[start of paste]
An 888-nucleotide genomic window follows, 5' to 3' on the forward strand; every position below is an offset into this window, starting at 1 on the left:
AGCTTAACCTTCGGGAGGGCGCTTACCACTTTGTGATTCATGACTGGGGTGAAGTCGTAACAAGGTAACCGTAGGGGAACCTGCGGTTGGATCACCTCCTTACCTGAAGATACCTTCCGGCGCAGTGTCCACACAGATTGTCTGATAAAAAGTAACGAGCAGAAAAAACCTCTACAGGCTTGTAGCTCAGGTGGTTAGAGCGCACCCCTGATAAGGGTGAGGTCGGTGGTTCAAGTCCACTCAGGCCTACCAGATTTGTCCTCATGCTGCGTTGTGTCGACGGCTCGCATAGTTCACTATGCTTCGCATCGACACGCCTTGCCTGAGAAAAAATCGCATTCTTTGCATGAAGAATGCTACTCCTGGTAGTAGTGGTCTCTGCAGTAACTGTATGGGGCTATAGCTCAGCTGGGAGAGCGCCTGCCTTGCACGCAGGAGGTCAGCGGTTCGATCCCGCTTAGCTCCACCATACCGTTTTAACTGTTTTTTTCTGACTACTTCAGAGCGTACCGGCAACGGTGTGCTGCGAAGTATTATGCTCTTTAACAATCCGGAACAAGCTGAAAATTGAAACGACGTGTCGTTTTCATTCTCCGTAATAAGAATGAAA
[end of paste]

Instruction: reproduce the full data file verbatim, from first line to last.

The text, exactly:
An 888-nucleotide genomic window follows, 5' to 3' on the forward strand; every position below is an offset into this window, starting at 1 on the left:
AGCTTAACCTTCGGGAGGGCGCTTACCACTTTGTGATTCATGACTGGGGTGAAGTCGTAACAAGGTAACCGTAGGGGAACCTGCGGTTGGATCACCTCCTTACCTGAAGATACCTTCCGGCGCAGTGTCCACACAGATTGTCTGATAAAAAGTAACGAGCAGAAAAAACCTCTACAGGCTTGTAGCTCAGGTGGTTAGAGCGCACCCCTGATAAGGGTGAGGTCGGTGGTTCAAGTCCACTCAGGCCTACCAGATTTGTCCTCATGCTGCGTTGTGTCGACGGCTCGCATAGTTCACTATGCTTCGCATCGACACGCCTTGCCTGAGAAAAAATCGCATTCTTTGCATGAAGAATGCTACTCCTGGTAGTAGTGGTCTCTGCAGTAACTGTATGGGGCTATAGCTCAGCTGGGAGAGCGCCTGCCTTGCACGCAGGAGGTCAGCGGTTCGATCCCGCTTAGCTCCACCATACCGTTTTAACTGTTTTTTTCTGACTACTTCAGAGCGTACCGGCAACGGTGTGCTGCGAAGTATTATGCTCTTTAACAATCCGGAACAAGCTGAAAATTGAAACGACGTGTCGTTTTCATTCTCCGTAATAAGAATGAAA